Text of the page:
Your answers: Health appointments

From the October/November 2018 issue of Dementia together magazine, Talking Point members share advice about what to do when a person with dementia doesn't want to attend regular check-ups.

Waiting room

Beate says,

‘I found that house visits (or in our case, visits while at the day centre) worked terrifically well. My other half wasn't averse to medical check-ups but he was more relaxed when they took place in familiar surroundings, plus when his mobility got worse, this saved so much hassle.

‘A lot of community health services now offer house visits, but you might have to be referred. We had an optician, a dentist and a foot health person attend the day centre regularly, plus the memory clinic consultant was more than willing to come out, but only after I had asked.

'Once the visits were shifted to his day centre, he only had to see the consultant for a few minutes each time,' says Beate.

‘My other half knew that he was being tested by the consultant and even though he tried to co-operate, it stressed both him and me. Once the visits were shifted to his day centre, he only had to see the consultant for a few minutes each time and was then able to resume his usual activities while I had a longer chat with the consultant.

‘Community health dentists are also a lot more experienced than regular dentists in knowing how to put a "difficult" patient at ease. Ours were absolutely marvellous – nothing fazed them.’

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Duggies-girl says,

‘I never tell Dad beforehand, I just spring it on him. I have even set my phone alarm and then answer it with an, “Oh yes, we can do that.” Then I tell Dad he has just been fitted in for a check-up and we can go now.’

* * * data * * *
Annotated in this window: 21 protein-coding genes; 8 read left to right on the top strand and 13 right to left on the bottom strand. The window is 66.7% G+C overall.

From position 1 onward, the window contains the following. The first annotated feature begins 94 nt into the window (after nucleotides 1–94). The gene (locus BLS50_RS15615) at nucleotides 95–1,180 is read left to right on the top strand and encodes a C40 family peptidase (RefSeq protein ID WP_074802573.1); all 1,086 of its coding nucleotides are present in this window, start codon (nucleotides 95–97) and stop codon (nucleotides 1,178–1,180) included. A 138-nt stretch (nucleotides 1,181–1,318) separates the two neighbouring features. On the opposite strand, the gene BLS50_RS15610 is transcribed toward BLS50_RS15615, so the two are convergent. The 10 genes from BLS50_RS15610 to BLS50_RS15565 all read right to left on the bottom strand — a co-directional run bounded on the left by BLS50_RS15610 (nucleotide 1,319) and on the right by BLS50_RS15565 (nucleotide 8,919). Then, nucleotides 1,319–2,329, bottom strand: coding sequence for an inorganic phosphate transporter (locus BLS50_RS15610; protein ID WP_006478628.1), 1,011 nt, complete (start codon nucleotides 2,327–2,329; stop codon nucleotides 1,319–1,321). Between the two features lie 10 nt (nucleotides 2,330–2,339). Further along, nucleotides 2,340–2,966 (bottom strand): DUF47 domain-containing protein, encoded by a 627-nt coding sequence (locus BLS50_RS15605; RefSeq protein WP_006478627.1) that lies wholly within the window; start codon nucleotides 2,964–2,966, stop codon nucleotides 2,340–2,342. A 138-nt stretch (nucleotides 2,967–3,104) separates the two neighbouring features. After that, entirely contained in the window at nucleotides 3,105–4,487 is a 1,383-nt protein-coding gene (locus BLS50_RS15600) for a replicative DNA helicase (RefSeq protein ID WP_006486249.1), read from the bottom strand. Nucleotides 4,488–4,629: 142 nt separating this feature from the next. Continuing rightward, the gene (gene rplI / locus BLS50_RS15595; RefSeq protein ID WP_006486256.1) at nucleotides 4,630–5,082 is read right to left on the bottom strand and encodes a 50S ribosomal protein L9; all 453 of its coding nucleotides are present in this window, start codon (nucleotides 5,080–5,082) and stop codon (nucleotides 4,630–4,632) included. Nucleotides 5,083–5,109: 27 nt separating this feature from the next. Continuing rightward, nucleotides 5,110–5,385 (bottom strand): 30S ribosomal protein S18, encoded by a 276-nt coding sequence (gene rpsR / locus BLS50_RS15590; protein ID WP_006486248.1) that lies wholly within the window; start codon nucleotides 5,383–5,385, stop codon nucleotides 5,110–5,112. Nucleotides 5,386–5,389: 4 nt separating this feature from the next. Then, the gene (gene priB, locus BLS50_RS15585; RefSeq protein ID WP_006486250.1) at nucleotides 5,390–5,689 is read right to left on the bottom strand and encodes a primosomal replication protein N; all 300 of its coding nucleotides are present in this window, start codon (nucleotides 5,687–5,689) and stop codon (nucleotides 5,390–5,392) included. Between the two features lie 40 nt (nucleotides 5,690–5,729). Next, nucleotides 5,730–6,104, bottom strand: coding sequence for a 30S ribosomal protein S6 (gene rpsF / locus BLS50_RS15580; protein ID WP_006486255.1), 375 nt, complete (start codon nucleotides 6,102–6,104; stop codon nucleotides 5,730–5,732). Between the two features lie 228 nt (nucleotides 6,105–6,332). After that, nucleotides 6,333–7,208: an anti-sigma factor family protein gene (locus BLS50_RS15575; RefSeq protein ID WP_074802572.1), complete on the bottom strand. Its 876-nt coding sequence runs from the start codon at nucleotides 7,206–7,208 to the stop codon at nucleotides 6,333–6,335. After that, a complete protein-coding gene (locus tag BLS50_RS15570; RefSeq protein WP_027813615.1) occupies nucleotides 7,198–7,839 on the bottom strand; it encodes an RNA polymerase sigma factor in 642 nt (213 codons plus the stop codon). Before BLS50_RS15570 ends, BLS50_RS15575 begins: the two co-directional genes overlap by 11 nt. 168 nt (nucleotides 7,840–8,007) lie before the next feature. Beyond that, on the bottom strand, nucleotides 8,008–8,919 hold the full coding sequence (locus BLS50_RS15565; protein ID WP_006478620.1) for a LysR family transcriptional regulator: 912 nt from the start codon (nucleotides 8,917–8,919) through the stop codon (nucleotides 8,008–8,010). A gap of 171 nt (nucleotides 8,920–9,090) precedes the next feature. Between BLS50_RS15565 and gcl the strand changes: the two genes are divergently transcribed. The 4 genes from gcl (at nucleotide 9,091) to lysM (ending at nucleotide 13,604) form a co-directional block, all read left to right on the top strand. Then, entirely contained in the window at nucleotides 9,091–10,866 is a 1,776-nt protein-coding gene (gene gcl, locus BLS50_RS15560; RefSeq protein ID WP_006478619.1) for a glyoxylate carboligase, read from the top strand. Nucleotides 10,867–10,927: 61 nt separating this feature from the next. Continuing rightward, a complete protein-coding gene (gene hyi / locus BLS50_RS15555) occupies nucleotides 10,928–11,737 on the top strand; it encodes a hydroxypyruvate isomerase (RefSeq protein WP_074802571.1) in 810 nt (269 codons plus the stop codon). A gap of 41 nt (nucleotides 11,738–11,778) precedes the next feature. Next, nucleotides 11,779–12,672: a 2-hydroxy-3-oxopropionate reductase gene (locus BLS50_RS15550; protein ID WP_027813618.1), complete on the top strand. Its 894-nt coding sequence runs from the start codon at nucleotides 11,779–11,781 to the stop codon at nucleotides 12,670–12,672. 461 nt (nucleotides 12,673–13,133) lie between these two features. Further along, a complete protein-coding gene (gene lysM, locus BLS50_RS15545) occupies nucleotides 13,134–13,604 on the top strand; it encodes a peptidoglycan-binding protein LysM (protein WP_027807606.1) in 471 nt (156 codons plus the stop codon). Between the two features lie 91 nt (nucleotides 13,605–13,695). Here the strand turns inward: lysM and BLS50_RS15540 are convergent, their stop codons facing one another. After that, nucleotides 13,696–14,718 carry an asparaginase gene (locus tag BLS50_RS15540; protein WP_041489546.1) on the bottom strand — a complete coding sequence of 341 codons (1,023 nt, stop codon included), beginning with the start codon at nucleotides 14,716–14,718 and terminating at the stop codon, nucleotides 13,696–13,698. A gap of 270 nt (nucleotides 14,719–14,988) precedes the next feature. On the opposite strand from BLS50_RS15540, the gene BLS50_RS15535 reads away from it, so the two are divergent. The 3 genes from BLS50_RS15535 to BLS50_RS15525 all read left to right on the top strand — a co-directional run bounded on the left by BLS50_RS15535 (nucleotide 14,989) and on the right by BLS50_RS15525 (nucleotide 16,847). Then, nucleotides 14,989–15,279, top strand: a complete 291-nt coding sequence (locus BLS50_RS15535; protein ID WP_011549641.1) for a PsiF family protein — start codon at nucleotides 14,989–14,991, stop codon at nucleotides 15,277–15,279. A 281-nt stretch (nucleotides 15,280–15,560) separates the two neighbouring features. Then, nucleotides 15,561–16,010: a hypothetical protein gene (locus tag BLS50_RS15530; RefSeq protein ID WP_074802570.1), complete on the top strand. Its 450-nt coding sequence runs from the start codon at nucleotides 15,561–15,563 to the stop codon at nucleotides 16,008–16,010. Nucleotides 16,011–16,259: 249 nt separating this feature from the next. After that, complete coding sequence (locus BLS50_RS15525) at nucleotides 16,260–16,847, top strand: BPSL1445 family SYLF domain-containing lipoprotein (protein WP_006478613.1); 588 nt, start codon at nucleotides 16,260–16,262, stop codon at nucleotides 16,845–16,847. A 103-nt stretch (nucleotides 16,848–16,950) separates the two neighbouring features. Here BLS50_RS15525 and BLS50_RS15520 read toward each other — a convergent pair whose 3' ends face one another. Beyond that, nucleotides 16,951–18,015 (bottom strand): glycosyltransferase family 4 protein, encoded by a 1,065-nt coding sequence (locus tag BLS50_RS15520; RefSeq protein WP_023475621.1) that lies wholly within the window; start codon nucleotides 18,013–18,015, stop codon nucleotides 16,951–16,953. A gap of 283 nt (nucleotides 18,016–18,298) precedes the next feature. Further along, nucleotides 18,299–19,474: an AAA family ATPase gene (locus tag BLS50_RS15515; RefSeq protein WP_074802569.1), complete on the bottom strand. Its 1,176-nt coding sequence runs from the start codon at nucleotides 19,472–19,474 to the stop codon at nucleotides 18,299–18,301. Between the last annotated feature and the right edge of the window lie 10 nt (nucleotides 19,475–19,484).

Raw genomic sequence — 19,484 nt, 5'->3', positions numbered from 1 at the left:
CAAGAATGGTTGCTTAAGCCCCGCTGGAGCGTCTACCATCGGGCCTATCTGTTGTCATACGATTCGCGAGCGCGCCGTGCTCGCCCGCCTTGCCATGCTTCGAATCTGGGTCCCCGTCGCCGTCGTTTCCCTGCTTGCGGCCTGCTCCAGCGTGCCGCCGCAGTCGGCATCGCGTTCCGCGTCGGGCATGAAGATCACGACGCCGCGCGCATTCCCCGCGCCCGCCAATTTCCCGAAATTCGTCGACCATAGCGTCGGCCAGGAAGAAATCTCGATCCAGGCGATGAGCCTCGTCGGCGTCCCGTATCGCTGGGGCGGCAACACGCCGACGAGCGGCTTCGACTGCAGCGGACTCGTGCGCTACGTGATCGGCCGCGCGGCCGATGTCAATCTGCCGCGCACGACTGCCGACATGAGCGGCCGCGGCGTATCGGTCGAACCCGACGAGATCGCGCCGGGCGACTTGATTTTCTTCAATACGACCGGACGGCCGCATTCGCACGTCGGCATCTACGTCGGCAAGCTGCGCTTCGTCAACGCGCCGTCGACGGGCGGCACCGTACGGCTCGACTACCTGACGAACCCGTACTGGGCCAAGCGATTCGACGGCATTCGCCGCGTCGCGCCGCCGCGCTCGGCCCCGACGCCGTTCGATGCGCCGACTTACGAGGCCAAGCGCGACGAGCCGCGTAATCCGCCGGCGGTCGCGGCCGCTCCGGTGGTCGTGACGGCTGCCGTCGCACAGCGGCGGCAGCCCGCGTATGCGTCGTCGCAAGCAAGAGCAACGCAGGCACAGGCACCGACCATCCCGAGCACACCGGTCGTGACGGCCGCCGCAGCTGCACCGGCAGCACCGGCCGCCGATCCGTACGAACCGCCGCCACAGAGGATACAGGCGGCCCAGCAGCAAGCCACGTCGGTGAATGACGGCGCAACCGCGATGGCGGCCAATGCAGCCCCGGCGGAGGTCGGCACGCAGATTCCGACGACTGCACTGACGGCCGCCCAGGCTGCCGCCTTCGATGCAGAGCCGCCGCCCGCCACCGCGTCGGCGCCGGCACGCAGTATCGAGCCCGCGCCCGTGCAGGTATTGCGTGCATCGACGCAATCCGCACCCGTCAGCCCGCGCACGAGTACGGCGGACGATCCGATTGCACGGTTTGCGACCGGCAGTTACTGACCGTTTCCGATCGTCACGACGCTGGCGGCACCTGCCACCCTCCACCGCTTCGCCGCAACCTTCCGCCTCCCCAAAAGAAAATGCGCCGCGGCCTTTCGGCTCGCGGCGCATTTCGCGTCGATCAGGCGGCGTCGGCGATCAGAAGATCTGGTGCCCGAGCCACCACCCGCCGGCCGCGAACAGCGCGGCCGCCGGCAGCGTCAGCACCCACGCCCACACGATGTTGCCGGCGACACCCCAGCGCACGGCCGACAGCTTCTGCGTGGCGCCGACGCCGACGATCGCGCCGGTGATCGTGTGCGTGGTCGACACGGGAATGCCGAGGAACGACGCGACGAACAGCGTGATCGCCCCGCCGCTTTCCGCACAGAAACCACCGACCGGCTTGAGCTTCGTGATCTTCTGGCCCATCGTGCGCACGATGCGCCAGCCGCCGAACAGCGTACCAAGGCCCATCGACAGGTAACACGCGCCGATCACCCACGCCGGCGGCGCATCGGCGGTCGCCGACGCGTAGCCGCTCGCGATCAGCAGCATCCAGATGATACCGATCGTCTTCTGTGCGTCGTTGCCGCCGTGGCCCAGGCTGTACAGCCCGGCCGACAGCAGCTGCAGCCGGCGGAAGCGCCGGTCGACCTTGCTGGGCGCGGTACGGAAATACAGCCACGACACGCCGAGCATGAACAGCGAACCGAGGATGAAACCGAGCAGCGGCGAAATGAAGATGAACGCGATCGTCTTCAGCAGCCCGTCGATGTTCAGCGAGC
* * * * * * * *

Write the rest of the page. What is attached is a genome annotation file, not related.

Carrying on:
reedysue says,

‘I don't tell Mum anything until we are in the car and on our way, as I would probably have difficulty getting her out of the house. She usually forgets where we are going within 30 seconds and asks me continually on the hour-long drive.’ 

di65 says,

‘My husband used to object, as he was in complete denial of his condition. I often used to say that I had a doctor's check-up and that, as we needed to do the supermarket shopping afterwards (he always enjoyed that), he could come with me to save me coming back for him. Worked a treat!’ 

Myra_52 says,

‘It is best to fit in these visits between some other errands, then it feels it is a regular part of the day. Or sometimes I book my own check-ups at the same time so they are not on their own.’

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Next steps

  • Do you have any suggestions for helping everyone, including a person with dementia, to feel involved and able to enjoy Christmas and other festivities? Email us your advice by 7 November 2018 to share.

  • Join our online community, Talking Point.

  • Read more articles from Dementia together magazine.

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